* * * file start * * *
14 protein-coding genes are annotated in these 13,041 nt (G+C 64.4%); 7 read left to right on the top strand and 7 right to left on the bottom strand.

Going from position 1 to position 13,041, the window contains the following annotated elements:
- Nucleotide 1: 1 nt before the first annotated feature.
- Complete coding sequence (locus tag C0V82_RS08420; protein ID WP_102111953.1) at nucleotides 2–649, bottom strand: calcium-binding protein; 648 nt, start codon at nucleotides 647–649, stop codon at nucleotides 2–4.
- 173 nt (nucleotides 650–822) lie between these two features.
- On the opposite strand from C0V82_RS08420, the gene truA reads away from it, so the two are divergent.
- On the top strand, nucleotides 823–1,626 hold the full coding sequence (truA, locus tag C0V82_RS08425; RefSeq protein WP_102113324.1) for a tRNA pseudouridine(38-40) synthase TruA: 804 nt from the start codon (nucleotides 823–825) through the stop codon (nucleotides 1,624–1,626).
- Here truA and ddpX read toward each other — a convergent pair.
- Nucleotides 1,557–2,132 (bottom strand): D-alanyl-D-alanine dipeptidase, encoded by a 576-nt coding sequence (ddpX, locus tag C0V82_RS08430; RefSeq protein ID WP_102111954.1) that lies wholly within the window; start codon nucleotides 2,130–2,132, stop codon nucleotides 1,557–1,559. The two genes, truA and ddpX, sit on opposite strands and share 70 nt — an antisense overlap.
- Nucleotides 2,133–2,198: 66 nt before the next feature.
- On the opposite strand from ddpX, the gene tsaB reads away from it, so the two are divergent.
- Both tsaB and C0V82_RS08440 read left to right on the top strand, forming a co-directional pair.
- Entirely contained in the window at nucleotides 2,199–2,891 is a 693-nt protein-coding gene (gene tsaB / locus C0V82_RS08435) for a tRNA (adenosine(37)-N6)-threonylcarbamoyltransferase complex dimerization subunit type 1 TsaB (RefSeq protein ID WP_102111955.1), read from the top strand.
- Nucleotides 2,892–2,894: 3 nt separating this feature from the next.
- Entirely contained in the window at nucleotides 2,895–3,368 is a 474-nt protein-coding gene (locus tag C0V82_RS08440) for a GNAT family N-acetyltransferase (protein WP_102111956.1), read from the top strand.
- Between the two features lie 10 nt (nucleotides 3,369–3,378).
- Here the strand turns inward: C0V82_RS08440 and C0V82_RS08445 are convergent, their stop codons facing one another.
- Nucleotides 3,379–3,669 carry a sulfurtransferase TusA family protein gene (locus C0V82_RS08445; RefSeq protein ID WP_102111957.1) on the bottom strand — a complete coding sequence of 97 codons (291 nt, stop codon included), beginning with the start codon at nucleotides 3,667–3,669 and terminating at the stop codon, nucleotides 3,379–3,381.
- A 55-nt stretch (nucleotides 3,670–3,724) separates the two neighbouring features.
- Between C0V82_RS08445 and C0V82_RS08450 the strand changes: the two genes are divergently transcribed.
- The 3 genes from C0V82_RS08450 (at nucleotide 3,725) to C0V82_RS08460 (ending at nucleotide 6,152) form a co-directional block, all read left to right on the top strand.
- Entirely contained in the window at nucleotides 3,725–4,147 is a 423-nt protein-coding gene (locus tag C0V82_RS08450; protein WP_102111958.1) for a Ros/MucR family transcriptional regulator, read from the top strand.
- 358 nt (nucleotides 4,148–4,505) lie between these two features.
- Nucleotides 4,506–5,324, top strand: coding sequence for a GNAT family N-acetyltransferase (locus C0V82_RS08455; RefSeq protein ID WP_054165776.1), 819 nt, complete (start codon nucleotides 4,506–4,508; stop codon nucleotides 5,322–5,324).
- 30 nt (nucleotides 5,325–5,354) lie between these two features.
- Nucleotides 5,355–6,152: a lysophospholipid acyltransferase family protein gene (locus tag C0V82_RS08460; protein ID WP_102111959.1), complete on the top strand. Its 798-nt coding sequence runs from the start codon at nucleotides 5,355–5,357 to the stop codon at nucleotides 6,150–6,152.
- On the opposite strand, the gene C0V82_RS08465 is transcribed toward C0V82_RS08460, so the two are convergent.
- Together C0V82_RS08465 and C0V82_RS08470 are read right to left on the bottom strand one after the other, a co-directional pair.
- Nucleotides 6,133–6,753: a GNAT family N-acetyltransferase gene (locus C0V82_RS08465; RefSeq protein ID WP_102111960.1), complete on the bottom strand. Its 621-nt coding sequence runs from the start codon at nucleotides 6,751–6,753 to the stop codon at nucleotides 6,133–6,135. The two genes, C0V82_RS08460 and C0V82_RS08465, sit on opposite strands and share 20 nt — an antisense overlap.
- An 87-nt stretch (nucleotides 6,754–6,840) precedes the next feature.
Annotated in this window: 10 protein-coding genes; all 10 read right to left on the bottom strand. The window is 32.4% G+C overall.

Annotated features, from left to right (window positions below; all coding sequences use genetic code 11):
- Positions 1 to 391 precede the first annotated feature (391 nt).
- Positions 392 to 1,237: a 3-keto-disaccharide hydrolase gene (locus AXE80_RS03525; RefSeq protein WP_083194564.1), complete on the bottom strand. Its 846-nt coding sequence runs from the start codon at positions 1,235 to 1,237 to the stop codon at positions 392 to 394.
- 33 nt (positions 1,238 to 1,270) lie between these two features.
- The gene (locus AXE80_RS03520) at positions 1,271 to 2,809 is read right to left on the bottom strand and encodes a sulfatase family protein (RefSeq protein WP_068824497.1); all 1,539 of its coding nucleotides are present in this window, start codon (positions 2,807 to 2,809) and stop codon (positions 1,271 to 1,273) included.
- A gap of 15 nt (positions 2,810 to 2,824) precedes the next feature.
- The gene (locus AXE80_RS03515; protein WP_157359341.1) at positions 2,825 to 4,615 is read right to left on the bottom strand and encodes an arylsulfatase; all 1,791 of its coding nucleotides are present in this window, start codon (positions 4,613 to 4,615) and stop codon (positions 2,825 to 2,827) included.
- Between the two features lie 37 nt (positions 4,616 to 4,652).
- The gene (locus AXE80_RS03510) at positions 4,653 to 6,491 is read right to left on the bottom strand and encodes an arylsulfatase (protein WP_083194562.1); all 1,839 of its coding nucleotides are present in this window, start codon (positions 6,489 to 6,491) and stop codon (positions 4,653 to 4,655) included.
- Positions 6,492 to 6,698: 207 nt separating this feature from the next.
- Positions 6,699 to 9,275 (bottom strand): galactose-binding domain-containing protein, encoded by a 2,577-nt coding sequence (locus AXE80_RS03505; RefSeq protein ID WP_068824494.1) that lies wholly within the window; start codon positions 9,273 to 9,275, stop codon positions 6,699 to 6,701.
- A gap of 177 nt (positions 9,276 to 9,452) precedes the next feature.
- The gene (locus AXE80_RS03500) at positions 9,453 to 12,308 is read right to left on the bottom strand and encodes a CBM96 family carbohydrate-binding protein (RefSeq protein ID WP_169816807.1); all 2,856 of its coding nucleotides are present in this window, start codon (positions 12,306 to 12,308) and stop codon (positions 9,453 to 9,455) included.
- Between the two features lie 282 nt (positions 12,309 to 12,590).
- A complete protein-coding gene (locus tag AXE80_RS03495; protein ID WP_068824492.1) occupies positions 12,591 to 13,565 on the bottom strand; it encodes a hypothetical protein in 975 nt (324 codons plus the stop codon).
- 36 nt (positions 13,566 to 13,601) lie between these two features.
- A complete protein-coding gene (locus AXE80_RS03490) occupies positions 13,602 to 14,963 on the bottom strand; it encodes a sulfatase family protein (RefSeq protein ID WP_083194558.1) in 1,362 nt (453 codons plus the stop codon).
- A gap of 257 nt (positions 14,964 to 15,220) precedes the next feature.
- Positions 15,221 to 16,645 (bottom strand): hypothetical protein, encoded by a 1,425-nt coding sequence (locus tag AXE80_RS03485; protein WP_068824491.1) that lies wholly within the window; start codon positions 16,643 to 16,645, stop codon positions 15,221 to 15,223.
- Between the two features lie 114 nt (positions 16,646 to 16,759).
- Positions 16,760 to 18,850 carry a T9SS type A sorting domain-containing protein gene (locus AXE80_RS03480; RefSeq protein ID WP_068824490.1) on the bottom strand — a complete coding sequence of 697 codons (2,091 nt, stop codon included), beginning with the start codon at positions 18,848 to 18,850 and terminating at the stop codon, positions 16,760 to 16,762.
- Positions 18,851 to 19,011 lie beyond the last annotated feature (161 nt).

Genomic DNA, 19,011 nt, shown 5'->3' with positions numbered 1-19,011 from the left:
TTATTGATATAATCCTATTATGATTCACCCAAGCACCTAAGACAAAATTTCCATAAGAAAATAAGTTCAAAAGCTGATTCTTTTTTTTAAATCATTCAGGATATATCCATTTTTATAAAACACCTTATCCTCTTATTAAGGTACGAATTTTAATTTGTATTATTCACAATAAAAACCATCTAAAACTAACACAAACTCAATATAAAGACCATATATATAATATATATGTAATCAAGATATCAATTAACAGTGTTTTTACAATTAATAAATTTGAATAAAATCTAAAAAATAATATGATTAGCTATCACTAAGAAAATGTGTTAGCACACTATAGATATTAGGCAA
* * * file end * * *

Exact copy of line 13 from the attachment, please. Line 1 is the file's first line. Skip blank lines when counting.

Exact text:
- Entirely contained in the window at nucleotides 2,199–2,891 is a 693-nt protein-coding gene (gene tsaB / locus C0V82_RS08435) for a tRNA (adenosine(37)-N6)-threonylcarbamoyltransferase complex dimerization subunit type 1 TsaB (RefSeq protein ID WP_102111955.1), read from the top strand.